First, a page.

Inside The Druid's Temple, a Stonehenge-style folly near Masham
The grotto in the Druid's Temple

The grotto in the Druid’s Temple

It had been somewhere I’d meant to explore before now, and I’d been close on a couple of Wheel Easy rides before now, but never actually seen it. Well, a little underwhelmed though I was, I can vouch for it being a pretty authentic interpretation of a prehistoric stone circle, and atmospheric enough to warrant a visit if you’re in the area. With more miles to cover before my first night’s accommodation locked up for the night though, I carried on.

Crossing the Ure on the way to Leyburn, and our first 'castle' of the trip

Crossing the Ure on the way to Leyburn, and our first ‘castle’ of the trip

Up and down over a couple of hills, and I was in Wensleydale – almost the only dale not named after the river at its bottom. The village of Wensley lies a mile out of Leyburn, and makes a far more pleasingly-named dale than Uredale would. I planned to stop at Leyburn at 4pm and phone ahead to let my hosts know I wouldn’t reach Reeth before 5pm, so as agreed I’d let myself in and leave my bike locked up in the corridor of the Dales Bike Centre where I’d be staying – but the unexpected seven-mile distance indicated on the roadsign made me think ” I might just make this!” It was the spur I needed to drive me up the climb past the MOD ranges at Bellerby, and down the other side to reach the Dales Bike Centre at 16.53.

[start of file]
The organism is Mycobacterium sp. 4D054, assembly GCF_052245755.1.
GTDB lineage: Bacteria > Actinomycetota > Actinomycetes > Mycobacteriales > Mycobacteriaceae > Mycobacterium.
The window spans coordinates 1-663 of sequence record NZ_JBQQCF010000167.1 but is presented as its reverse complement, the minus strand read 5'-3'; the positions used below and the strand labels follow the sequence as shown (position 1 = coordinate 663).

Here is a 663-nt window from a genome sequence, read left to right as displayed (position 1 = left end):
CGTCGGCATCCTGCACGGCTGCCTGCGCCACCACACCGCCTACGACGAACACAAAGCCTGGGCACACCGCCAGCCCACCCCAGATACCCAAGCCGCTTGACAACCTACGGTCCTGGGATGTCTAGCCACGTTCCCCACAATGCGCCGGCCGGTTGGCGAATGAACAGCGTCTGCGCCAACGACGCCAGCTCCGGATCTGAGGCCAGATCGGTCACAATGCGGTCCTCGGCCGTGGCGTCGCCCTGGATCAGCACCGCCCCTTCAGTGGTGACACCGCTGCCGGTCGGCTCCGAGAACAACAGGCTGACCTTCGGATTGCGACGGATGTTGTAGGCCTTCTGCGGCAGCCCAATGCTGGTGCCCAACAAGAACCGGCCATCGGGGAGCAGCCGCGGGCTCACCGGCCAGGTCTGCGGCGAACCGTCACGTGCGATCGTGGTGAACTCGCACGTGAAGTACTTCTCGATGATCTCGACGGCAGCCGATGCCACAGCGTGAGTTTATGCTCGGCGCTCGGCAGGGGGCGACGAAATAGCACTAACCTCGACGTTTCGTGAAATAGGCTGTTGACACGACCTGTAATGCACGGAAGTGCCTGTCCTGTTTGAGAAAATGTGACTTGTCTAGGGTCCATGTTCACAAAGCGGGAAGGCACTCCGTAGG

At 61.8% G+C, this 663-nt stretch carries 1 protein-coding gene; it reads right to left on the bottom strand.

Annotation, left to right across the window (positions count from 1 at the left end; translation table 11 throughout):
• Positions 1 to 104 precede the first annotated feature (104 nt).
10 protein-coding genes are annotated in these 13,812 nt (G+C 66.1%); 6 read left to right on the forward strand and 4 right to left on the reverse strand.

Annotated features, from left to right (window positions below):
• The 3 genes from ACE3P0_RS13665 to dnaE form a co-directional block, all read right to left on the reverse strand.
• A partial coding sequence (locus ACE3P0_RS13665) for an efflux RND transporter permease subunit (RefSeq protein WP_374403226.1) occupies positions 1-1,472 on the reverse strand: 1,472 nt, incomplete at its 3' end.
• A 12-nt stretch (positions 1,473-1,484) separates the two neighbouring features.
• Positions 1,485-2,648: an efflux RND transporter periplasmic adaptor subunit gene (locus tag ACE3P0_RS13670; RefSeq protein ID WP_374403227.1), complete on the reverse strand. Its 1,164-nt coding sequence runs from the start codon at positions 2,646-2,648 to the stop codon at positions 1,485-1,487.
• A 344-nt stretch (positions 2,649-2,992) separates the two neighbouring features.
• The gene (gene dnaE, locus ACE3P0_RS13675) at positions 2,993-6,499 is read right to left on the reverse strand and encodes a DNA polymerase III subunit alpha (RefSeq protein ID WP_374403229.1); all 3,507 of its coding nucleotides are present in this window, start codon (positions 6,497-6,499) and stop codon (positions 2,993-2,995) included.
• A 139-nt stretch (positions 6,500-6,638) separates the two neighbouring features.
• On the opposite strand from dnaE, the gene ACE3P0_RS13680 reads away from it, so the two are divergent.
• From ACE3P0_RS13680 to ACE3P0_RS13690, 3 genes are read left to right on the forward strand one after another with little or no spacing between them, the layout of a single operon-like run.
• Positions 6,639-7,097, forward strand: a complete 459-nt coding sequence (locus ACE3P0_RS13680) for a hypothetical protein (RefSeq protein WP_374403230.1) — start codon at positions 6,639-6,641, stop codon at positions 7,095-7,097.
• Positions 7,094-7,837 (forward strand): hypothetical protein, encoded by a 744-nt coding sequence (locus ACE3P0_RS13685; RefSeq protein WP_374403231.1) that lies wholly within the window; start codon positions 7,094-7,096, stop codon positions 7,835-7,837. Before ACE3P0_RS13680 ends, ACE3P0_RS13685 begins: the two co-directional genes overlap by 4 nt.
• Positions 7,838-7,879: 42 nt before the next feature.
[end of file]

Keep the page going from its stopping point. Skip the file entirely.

The Bellerby Ranges above Leyburn, before my first night at the Dales Bike Centre, Reeth

The Bellerby Ranges above Leyburn, before my first night at the Dales Bike Centre, Reeth

After checking in though, I had work to do – before shower, dinner and bed I’d be freeing my bike from the weight of my luggage and heading back the way I’d come, to complete a hill climb from the 100 Greatest Cycling Climbs book – a three-mile slog up over cattlegrids, round hairpin bends and through snow and ice beneath my wheels by the time I got towards the top, in darkness at 6.30. A gentle descent down again, picking up ice to avoid in my headlights, then a mile’s walk to Reeth to stock up on provisions before the shop shut. I made it with half an hour to spare, but decided to head for the pub rather than make myself a meal out of what I could salvage from the shop. A good move – the Black Bull Inn, Reeth was both warm (once close to the hearth), friendly and well-equipped to feed and water me. A couple of Old Peculiers and a Rabbit Yorkshire pud later, I was chatting with locals and barman, talking about previous trips and this one, setting the world to rights, and introducing them to my website, A stroll home, a shower and a mountain bike magazine saw me early to bed. All in all, not a bad start to a trip.